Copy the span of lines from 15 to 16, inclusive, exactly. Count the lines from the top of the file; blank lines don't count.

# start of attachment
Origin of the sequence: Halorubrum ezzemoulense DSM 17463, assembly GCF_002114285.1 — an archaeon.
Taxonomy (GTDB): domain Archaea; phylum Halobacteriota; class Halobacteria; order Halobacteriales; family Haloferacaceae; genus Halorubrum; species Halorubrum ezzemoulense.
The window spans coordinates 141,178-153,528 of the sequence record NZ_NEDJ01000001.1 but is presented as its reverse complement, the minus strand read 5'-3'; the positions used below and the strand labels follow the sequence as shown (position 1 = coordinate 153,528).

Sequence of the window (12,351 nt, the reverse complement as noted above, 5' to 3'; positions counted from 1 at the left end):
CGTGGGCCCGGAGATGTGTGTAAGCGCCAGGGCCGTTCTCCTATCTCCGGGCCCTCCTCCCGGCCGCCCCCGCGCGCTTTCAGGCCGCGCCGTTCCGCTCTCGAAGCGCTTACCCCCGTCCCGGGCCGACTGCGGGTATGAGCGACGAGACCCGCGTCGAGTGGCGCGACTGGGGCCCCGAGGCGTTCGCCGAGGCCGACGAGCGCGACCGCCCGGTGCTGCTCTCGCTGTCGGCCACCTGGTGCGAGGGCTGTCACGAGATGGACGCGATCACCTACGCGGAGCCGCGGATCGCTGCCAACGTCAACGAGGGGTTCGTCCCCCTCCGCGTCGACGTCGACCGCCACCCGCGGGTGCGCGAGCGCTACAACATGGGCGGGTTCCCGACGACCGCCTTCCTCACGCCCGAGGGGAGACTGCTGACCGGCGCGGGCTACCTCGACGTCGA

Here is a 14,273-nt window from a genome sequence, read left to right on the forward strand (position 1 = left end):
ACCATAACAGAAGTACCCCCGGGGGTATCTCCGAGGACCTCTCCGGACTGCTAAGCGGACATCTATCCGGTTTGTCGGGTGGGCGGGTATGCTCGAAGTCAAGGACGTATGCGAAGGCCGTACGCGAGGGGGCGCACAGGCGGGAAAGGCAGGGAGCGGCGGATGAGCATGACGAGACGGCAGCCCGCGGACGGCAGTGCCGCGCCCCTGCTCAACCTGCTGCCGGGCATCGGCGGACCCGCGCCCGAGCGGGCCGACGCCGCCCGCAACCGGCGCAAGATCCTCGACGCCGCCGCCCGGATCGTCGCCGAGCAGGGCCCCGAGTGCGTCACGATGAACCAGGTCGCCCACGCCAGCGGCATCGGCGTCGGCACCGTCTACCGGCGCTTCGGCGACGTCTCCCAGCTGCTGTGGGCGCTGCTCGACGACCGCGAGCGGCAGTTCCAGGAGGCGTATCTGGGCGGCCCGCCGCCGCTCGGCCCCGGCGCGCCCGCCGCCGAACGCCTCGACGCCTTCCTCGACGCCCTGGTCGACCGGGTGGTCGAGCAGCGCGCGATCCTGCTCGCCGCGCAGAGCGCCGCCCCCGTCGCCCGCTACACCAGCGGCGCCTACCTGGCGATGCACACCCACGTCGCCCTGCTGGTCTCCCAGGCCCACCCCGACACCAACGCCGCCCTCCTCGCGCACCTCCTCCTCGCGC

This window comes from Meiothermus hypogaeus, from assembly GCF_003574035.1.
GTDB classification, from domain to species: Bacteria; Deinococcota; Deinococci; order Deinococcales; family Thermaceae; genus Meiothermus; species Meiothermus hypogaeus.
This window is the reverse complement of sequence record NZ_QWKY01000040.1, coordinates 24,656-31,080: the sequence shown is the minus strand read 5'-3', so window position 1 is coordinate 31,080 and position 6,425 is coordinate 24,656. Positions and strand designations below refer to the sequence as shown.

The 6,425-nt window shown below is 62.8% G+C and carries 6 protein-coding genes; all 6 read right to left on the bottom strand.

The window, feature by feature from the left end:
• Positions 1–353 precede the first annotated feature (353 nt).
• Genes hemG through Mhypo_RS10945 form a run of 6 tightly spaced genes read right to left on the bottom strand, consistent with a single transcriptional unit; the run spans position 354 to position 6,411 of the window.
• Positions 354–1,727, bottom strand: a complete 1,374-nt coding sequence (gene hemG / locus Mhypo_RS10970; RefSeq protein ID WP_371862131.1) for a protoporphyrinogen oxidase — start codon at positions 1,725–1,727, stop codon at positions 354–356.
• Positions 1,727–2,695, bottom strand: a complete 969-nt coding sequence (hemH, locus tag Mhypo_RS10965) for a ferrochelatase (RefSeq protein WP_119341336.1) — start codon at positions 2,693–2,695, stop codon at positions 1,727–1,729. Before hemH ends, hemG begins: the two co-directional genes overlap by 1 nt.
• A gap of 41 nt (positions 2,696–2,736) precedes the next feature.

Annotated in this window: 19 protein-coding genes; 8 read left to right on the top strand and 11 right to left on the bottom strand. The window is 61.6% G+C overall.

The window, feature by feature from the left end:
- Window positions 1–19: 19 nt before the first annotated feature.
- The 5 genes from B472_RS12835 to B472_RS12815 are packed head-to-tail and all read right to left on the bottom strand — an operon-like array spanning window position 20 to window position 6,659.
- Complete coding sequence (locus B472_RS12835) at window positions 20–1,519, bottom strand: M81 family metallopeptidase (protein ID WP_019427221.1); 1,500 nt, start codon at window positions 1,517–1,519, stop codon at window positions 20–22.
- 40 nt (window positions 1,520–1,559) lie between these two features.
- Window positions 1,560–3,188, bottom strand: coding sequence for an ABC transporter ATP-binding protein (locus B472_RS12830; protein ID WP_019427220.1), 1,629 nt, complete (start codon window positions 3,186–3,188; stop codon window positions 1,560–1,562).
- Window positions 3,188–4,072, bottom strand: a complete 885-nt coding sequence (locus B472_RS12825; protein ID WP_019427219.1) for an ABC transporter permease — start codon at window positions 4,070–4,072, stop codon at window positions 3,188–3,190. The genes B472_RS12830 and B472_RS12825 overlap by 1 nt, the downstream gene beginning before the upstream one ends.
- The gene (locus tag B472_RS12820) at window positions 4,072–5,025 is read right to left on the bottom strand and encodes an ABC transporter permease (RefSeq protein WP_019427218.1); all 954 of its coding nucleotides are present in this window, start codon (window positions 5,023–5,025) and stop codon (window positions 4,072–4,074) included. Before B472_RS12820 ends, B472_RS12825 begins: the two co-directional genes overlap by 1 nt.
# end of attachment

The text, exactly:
• Positions 354–1,727, bottom strand: a complete 1,374-nt coding sequence (gene hemG / locus Mhypo_RS10970; RefSeq protein ID WP_371862131.1) for a protoporphyrinogen oxidase — start codon at positions 1,725–1,727, stop codon at positions 354–356.
• Positions 1,727–2,695, bottom strand: a complete 969-nt coding sequence (hemH, locus tag Mhypo_RS10965) for a ferrochelatase (RefSeq protein WP_119341336.1) — start codon at positions 2,693–2,695, stop codon at positions 1,727–1,729. Before hemH ends, hemG begins: the two co-directional genes overlap by 1 nt.